'No privilege in dying early' - Māori doctors address vaccine anxiety

By Te Ao with MOANA

New Zealand’s first batch of Pfizer/BioNTech COVID-19 vaccine landed on local airport tarmac on Monday.

The government expects to start offering the vaccine to border and MIQ workers on Saturday, starting in Auckland. This week on Te Ao with Moana, Moana Maniapoto talked to three Māori health professionals about vaccines and why some people feel anxious about immunisation.

Maia Brewerton (Ngati Kahungunu, Ngati Porou) and Anthony Jordan (Ngati Wai) are the only two Māori clinical immunologists in Aotearoa. They treat patients whose immune systems are compromised, making them particularly vulnerable.

While vaccines will not be mandatory, Brewerton is on a mission to protect her patients by encouraging the rest of the population to be vaccinated.

“People have to remember history always repeats,” Jordan said. “There are vaccinable diseases here that we will see re-emerge if we see vaccine hesitancy grow over time.”

Dying early

GP Rawiri Jansen (Ngati Raukawa, Ngati Hinerangi) was vocal in challenging the government’s Māori response to Covid-19 for last year. He is now a member of the newly formed Immunisation Implementation Advisory Group and on a mission to prioritise Māori.

And Jordan was scathing of any criticism of such a strategy as “privileging” Māori. “There’s no privilege in dying early.”

Jansen was critical of how the health system had dropped the ball on measles vaccines for 15-30-year-olds. “We know what happened when we exported that virus elsewhere, and that was catastrophic for another country.”

Jordan described how vaccines worked differently in different age groups, and “now we’re seeing different strains developing in the UK and South Africa. We know vaccines are similarly less effective for those”.

Evolving situation

He acknowledged people could feel confused by the changing position of scientists studying Covid-19.

“Now this is really frustrating for people because they feel like we are making it up as we go but we are constantly tacking from side to side as new data comes in, and we’re responding to an evolving situation.”

Rawiri said the immunisation programme “will have different vaccines in it”. He said all decisions would be based on science and described how, if things changed, the programme would adjust.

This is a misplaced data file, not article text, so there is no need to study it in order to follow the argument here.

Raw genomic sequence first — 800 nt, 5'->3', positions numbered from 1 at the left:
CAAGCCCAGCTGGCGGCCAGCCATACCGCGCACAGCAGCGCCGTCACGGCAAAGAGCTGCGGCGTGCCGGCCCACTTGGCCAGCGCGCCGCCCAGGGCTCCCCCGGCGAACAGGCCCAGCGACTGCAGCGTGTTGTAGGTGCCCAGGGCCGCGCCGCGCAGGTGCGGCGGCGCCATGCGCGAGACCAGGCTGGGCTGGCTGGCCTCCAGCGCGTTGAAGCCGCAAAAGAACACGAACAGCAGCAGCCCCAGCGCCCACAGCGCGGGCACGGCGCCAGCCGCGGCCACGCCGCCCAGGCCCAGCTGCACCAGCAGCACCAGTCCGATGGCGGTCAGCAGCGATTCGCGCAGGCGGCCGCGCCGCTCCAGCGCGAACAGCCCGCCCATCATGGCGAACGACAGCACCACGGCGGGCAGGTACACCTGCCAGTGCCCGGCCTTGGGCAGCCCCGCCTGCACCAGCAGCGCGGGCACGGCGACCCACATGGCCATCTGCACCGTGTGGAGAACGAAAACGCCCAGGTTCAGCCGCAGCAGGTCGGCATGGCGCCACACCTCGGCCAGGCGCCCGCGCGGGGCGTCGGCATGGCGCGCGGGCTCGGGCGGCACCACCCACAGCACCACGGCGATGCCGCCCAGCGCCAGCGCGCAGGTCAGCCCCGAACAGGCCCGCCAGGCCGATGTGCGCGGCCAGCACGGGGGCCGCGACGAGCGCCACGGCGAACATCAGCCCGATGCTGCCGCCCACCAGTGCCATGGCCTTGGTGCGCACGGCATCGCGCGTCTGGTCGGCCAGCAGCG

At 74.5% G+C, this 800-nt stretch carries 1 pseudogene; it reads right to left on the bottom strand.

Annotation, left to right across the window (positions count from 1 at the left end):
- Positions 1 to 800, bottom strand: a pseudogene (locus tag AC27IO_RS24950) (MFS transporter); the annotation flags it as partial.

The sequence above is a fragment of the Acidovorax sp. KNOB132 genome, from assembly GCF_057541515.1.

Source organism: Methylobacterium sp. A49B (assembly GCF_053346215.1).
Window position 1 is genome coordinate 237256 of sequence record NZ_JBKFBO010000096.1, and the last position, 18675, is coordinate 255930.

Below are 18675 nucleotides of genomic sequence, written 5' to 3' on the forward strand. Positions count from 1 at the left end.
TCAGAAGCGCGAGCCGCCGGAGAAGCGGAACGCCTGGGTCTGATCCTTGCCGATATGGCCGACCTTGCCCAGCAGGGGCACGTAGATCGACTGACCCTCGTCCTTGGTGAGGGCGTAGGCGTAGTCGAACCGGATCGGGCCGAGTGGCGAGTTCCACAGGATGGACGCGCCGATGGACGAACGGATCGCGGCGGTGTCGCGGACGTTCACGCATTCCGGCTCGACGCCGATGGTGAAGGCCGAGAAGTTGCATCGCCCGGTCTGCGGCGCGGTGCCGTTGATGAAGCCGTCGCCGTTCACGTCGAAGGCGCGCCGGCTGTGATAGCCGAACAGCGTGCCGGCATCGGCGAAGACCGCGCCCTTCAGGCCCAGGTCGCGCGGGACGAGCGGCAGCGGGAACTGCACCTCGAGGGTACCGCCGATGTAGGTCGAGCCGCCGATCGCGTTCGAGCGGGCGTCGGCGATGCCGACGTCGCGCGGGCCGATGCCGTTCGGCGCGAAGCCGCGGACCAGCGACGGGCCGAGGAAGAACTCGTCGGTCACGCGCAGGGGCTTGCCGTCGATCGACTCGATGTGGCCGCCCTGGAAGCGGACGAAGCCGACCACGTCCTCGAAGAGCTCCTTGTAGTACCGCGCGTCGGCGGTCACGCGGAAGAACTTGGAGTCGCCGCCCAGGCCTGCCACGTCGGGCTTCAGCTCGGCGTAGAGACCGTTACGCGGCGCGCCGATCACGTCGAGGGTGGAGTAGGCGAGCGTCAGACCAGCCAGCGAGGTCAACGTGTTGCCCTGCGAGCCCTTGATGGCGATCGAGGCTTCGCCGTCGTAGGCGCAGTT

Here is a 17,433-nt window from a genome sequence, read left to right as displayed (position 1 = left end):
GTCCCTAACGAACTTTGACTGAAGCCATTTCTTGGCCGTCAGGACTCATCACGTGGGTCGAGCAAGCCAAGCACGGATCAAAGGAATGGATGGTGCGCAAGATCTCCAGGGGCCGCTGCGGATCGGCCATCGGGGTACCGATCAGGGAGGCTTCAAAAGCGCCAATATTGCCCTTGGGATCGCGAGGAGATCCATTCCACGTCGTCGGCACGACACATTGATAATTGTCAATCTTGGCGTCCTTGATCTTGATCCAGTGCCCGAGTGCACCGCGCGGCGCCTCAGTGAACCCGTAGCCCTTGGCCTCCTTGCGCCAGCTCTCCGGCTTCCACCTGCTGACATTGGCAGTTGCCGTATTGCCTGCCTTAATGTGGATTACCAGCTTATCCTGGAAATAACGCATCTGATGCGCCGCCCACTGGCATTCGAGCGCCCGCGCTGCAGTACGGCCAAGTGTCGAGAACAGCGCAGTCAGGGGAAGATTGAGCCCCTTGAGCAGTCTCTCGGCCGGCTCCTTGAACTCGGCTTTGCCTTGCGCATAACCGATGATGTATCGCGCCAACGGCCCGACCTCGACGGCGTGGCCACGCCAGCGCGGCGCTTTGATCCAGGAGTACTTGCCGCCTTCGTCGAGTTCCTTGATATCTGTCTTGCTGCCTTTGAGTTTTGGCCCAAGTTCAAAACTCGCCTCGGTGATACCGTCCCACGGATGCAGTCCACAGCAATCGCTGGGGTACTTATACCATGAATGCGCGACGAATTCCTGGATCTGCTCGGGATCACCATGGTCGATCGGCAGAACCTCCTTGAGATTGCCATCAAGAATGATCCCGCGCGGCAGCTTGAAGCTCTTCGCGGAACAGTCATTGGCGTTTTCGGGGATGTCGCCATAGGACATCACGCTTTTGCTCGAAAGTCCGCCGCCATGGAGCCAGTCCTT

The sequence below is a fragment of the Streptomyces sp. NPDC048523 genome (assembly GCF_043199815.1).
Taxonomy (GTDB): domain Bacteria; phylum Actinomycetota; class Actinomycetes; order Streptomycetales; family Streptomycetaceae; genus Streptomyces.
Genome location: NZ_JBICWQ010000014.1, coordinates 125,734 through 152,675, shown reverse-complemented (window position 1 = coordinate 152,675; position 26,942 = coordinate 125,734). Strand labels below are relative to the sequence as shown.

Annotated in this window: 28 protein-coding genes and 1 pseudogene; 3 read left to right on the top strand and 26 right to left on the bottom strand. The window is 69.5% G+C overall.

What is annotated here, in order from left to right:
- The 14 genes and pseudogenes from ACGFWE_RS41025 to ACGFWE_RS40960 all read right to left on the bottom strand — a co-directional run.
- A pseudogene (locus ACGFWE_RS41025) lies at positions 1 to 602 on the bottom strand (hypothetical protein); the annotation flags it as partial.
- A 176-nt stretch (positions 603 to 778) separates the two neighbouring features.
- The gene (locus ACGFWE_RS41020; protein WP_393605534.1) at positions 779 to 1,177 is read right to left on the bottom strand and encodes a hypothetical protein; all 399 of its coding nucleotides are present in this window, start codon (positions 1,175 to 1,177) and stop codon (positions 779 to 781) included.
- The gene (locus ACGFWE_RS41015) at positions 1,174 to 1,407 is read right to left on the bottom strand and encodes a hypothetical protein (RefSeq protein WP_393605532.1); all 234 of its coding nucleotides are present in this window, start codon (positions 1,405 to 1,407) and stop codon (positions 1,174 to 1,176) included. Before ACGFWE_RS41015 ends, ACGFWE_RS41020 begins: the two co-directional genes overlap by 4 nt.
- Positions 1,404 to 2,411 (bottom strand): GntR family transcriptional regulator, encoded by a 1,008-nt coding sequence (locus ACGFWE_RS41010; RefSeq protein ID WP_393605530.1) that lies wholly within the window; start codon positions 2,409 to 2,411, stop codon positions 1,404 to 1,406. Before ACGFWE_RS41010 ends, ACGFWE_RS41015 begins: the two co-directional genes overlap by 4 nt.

He said while it was important for people to understand that while vaccines were not a magic bullet, they did offer an “important layer of protection” against the coronavirus.

Concerned about myths circulating on social media, Maniapoto asked Brewerton to describe to Te Ao with Moana how vaccines work.

She began by explaining how the spike protein in the coronavirus is targeted. She emphasised that DNA is not touched.

Herd immunity

“Pfizer vaccine is what we call an mRNA vaccine. It does not go into your nucleus where all your DNA is stored. So that's quite safe and separate. It just delivers this genetic recipe to ourselves to produce the spike protein, no other part of the virus is introduced.”

Asked how many people needed to be vaccinated for it to be effective, Maia replied: “We think it’s in the vicinity of 80% of the population group but in the short term we need to focus on keeping the virus out (of the country). So the first action to do is vaccinate border workers to keep them safe.”

Jordan described how some had mixed up the idea of herd immunity.

“There's an individual protection that when I vaccinate Maia [Brewerton], I protect her from getting moderate, severe Covid-related death. So, she gets that. What happens when I vaccinate Maia and Rawiri [Jansen] is that you and I may get protected from them not getting sick with Covid-19 and being able to pass it on. And that's where you hear this term herd immunity coming about. People out there read about herd immunity from natural infection. There is a myth, okay. The term was designed for vaccination and how vaccination protects people who can't be vaccinated.”

Natural hesitation

He also said those who were sceptical or suspicious about receiving a vaccine should trust experts they know, rather than anonymous sources circulating on social media.

Jansen said some of that hesitancy makes perfect sense, “when you look at a racialised health system that has delivered very badly to you, your life experience, your lived experience, your whanau’s experience -of course you’re going to be hesitant. And then you look at really great Māori providers who can deliver 95% of Māori kids getting immunised. We can be proud of that. I want to see an immunisation programme that has protected the Māori community as it’s number one feature.”

Although immunisation will not be mandatory, all three experts agree on one thing.

“There has never been a pandemic that has served Māori well," Jordan said.

Watch the full episode of Te Ao with Moana at the top of this story.